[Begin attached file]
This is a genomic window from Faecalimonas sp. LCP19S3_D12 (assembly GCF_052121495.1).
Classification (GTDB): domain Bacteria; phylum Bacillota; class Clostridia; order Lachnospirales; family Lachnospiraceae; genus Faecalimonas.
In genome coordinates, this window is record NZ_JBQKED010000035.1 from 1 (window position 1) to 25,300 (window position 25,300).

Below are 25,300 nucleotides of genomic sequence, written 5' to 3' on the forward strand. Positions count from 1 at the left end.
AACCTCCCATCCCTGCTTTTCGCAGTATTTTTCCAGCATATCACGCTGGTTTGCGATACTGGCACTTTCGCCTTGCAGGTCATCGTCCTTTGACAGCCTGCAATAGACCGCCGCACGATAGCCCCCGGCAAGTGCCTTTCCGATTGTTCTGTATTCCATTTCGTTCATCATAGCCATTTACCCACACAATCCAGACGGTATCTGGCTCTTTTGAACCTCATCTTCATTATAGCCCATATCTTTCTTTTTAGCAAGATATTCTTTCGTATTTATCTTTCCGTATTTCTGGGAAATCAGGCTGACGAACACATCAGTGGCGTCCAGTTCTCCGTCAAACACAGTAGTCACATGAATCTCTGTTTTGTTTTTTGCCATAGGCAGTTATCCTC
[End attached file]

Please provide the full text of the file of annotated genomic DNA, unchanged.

This is a genomic window from Faecalimonas sp. LCP19S3_D12 (assembly GCF_052121495.1).
Classification (GTDB): domain Bacteria; phylum Bacillota; class Clostridia; order Lachnospirales; family Lachnospiraceae; genus Faecalimonas.
In genome coordinates, this window is record NZ_JBQKED010000035.1 from 1 (window position 1) to 25,300 (window position 25,300).

Below are 25,300 nucleotides of genomic sequence, written 5' to 3' on the forward strand. Positions count from 1 at the left end.
AACCTCCCATCCCTGCTTTTCGCAGTATTTTTCCAGCATATCACGCTGGTTTGCGATACTGGCACTTTCGCCTTGCAGGTCATCGTCCTTTGACAGCCTGCAATAGACCGCCGCACGATAGCCCCCGGCAAGTGCCTTTCCGATTGTTCTGTATTCCATTTCGTTCATCATAGCCATTTACCCACACAATCCAGACGGTATCTGGCTCTTTTGAACCTCATCTTCATTATAGCCCATATCTTTCTTTTTAGCAAGATATTCTTTCGTATTTATCTTTCCGTATTTCTGGGAAATCAGGCTGACGAACACATCAGTGGCGTCCAGTTCTCCGTCAAACACAGTAGTCACATGAATCTCTGTTTTGTTTTTTGCCATAGGCAGTTATCCTC